The main difference when it comes to Fitbits is whether they are a fitness tracker or a smartwatch. A basic tracker like a Fitbit Flex 2 only tracks distance travelled and number of steps taken, and from this estimates your calorie burn. Compare this to the Fitbit Charge product line. They provide the user with more advanced fitness tracking features as well as heart rate monitoring and sleep tracking as well. These both belong in the fitness tracker category.
The Fitbit Blaze, a feature-rich smartwatch, provides all of the above and is a more rounded wearable experience with features like contactless payment. Therefore, the Blaze belongs in the smartwatch classification.
What do Fitbits Do?
Fitbit devices track your body’s activity, whether that be the steps you’ve taken, how long you’ve slept, or how fast your heart is beating. The analytics gathered are then transferred to the Fitbit app on your smartphone. From there, you can view your fitness stats in a dashboard, and your goals and requirements can be shifted and amended to suit your personal needs.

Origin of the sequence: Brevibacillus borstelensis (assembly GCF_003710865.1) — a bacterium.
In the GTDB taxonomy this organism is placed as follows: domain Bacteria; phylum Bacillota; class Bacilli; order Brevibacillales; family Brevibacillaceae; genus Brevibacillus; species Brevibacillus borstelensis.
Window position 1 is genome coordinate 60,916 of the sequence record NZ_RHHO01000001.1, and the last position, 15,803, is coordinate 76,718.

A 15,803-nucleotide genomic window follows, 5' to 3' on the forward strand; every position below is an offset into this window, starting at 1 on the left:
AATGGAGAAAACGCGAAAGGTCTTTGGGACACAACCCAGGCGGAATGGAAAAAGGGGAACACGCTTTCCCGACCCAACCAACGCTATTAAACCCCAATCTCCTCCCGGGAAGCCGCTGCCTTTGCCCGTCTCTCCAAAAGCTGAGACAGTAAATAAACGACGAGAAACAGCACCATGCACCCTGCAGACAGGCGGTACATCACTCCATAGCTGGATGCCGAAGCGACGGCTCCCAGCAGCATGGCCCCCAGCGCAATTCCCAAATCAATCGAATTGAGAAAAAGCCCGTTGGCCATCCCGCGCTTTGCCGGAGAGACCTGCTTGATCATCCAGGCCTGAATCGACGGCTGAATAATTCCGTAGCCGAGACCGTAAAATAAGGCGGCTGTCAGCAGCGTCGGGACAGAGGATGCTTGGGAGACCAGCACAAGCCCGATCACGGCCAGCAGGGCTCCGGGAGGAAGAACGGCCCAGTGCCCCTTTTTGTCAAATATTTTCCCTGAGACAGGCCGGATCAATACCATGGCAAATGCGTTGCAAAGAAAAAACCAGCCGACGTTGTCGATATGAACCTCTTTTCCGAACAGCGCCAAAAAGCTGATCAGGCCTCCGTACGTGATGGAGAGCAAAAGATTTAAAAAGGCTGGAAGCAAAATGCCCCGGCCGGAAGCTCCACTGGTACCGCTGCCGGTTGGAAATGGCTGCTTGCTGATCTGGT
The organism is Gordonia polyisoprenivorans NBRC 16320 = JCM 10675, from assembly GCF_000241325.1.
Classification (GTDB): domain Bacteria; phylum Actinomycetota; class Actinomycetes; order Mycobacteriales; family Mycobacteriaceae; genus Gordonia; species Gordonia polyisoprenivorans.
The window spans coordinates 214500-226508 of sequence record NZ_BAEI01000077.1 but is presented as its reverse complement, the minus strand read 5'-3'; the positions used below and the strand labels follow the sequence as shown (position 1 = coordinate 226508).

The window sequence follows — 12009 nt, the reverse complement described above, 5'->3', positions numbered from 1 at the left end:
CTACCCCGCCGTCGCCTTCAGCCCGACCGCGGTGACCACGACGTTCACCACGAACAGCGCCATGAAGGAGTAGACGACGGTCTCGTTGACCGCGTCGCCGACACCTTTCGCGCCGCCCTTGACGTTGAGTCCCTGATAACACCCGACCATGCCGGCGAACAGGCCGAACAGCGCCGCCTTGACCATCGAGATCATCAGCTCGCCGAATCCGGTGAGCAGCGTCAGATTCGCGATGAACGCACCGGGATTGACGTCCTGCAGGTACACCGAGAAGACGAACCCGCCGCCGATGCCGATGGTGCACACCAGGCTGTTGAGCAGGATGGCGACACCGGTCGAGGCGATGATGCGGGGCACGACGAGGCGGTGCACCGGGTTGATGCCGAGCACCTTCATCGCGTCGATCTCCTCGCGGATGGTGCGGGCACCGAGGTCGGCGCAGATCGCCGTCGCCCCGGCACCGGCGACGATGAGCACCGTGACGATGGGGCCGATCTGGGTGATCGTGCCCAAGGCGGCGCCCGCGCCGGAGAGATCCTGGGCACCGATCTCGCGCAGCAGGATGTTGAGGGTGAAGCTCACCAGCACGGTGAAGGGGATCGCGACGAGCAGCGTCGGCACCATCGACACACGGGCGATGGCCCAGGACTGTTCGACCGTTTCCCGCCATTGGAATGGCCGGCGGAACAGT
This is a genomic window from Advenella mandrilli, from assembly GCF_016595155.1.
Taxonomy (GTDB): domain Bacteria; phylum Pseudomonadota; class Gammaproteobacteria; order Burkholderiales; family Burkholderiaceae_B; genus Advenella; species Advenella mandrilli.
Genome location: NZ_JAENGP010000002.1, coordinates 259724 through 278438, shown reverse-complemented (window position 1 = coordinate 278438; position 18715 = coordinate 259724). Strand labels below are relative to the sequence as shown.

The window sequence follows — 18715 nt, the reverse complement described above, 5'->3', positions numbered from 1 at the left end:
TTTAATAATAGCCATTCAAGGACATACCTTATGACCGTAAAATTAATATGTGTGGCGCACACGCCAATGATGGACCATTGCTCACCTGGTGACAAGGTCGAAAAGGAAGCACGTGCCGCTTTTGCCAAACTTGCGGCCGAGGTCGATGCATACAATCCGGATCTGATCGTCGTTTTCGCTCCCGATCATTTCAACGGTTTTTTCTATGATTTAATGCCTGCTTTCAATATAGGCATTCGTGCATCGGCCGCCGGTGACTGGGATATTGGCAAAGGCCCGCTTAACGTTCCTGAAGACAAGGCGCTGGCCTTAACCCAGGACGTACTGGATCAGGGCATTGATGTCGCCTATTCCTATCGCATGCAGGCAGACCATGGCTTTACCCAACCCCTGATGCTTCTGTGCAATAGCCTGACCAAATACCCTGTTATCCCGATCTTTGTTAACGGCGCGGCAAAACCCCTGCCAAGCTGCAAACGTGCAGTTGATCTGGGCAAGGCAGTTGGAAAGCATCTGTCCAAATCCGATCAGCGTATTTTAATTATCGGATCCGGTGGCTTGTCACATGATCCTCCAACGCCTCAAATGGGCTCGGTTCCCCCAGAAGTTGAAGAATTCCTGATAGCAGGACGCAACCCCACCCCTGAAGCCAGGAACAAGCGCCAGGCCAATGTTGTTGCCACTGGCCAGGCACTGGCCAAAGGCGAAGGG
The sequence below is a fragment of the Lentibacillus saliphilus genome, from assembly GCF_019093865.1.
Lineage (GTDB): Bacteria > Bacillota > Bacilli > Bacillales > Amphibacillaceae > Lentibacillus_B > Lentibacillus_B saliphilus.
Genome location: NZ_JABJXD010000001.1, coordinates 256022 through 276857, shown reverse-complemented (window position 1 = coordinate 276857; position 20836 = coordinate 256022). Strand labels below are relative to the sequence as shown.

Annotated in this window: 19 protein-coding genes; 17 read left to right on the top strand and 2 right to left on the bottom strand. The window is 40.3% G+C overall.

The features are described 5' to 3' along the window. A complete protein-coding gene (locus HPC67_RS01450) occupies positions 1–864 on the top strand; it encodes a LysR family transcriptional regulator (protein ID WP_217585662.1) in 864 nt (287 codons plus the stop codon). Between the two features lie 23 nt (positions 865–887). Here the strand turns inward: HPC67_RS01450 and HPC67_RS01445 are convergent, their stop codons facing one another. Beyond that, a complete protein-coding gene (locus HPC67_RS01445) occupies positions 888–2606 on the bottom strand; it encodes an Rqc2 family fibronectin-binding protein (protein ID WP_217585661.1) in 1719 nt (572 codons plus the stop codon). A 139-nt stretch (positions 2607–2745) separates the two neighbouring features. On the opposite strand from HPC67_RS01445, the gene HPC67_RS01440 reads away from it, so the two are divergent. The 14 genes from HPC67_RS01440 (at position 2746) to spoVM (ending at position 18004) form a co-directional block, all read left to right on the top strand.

This benefits users as they have hands-on insights into their activities. Such insights include their shortcomings in workouts, the part of their morning run where they excel, the moment their heart is working harder than ever, or the moment in the night where they shift into a deep sleep.
All of this information can help a person refine and improve their daily life, and therefore improve their health.
How does Fitbit work?
Different Fitbits work with different sensors and tracking technologies. For instance, the simplest devices like the Fitbit Zip, Fitbit Flex 2, and the Fitbit Alta, among others, have a 3-axis accelerometer included in their design. This allows them to collect somewhat simple data on a person’s physical activity.